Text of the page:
Does Nonviolent Resistance Work? Part 4a: The Curious Case of Palestinian Nonviolence

This is the first of three posts comprising Part IV of a series of posts in which Dr. Ian Hansen shares his thoughts on nonviolence.

See also Part 1aPart 1bPart 1cPart 2aPart 2bPart2cPart3aPart3b and Part3c.

The majority of Palestinians these days prefer nonviolent strategies to violent ones, even if they hold ideologically to the right to use violence in self-defense.  If those undertaking nonviolent direct action in the name of Palestinian resistance could get more camera crews and U.S. distributors for the films made from their work, I think the Palestinians would probably be making a lot more progress than they are. The de facto American media blackout on almost all acts of Palestinian nonviolent resistance likely diminishes the effectiveness of the tactic.  Still the alternative—violent attacks on soldiers and civilians—is likely to be countereffective rather than just ineffective: worse than useless.

Talk of the uselessness of violence annoys revolutionaries schooled in violence-advocating ideologies, especially when they regularly see abusive governments and empires making good use of violence to serve their own interests.  If I say violence is useless for the Palestinians, would I also say it is useless for the Israelis?  Might Israeli goals be better achieved by nonviolence too, or does even asking that question make it seem absurdly rhetorical and thus expose how massively naïve and even system-justifying the nonviolent vision is?

I don’t think the question is rhetorical, though many would say Israelis could not achieve their goals nonviolently. I would argue that Israel has as much to gain from nonviolence (and to lose from violence) as Palestinians do. 

What if large deployments of Israel Defense Forces (IDF) soldiers (including Jewish Israelis, Arab Israelis, Druze, and others) were trained to do their work in the West Bank without material weapons, learning only minimally violent martial arts like Aikido, survival skills, and Arabic language as well as strategies of effective communication, peacemaking, and nonviolent direct action? 

Imagine this diverse troupe of well-trained, unarmed, nonviolent IDF soldiers going into West Bank villages to protect religious minorities (including but not limited to Jews) from attacks by violent religious fanatics.  Imagine them also acting to protect Palestinians from attacks by Israeli settlers and keeping the peace at nonviolent Palestinian protests against the settlements there that are illegal by international law.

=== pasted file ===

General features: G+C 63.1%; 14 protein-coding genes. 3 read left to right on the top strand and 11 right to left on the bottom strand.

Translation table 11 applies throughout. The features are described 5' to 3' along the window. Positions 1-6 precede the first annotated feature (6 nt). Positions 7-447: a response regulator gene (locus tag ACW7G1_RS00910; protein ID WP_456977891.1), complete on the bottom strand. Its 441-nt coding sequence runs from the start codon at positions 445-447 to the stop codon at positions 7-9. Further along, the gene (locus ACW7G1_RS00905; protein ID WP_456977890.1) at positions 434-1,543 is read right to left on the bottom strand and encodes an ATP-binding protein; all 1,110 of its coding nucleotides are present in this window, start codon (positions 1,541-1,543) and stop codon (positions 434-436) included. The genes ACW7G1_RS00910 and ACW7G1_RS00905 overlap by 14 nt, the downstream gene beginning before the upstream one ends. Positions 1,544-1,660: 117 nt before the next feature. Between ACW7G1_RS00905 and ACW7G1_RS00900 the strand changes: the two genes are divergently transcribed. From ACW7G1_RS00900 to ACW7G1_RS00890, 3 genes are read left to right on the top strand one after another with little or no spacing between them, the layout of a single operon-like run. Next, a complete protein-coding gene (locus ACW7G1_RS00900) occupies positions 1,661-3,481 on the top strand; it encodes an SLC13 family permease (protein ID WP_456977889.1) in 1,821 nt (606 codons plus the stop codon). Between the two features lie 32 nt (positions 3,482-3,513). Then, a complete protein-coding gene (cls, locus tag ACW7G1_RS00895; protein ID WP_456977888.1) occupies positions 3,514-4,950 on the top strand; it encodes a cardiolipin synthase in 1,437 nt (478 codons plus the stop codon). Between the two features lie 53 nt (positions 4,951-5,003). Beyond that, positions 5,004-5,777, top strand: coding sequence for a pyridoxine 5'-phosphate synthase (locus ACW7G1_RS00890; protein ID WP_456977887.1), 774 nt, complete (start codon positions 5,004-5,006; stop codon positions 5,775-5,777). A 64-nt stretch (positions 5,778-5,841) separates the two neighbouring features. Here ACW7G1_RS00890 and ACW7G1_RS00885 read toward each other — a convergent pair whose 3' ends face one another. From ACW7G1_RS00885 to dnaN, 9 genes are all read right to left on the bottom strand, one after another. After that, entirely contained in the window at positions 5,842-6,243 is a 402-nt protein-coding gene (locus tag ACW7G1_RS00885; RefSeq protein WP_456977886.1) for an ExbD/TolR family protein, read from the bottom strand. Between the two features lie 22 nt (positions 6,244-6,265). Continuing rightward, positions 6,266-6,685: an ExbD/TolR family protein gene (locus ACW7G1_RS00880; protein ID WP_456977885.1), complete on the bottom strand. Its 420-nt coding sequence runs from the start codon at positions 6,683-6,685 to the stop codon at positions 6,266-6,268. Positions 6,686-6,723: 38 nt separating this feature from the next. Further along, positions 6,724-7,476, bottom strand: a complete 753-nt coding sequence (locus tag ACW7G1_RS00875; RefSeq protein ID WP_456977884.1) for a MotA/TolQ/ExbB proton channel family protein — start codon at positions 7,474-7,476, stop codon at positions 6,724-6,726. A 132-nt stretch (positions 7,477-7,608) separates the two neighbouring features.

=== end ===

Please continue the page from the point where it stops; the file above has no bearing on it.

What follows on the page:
Imagine troops of IDF soldiers being ready to lay down their lives if necessary to do something decent, without taking any “enemy” lives with them.  This might be a first step towards ending the expansion of settlements and eventually dismantling them and fully ending the occupation of the West Bank—something that most ordinary Israelis claim to want as the end point of any peace deal with Palestinians.

Ian Hansen, Ph.D., is an assistant professor in the Department of Behavioral Sciences at York College, City University of New York. His research focuses in part on how witness for human rights and peace can transcend explicit political ideology. He is also on the Steering Committee for Psychologists for Social Responsibility.

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4 Responses to Does Nonviolent Resistance Work? Part 4a: The Curious Case of Palestinian Nonviolence

  1. Gold Dust Twin says:

    Dr. Hansen points out that Israel has as much to gain from nonviolence (and to lose from violence) as Palestinians do. Has anyone considered dropping leaflets bearing this message instead of dropping bombs? Or is that a naïve and simplistic suggestion? Where can all the Israelis and Palestinians who want peace turn? What can we do as the new round of violence continues to escalate, as described in this story from The Guardian? http://www.theguardian.com/world/2014/jul/11/israeli-air-strikes-gaza-continue-us-barack-obama-offers-broker-ceasefire ?
    The US is often criticized for supporting the Israeli government no matter what it does. Could President Obama play a different sort of role, as suggested in The Guardian article, and help stop the horrifying cycle of violence?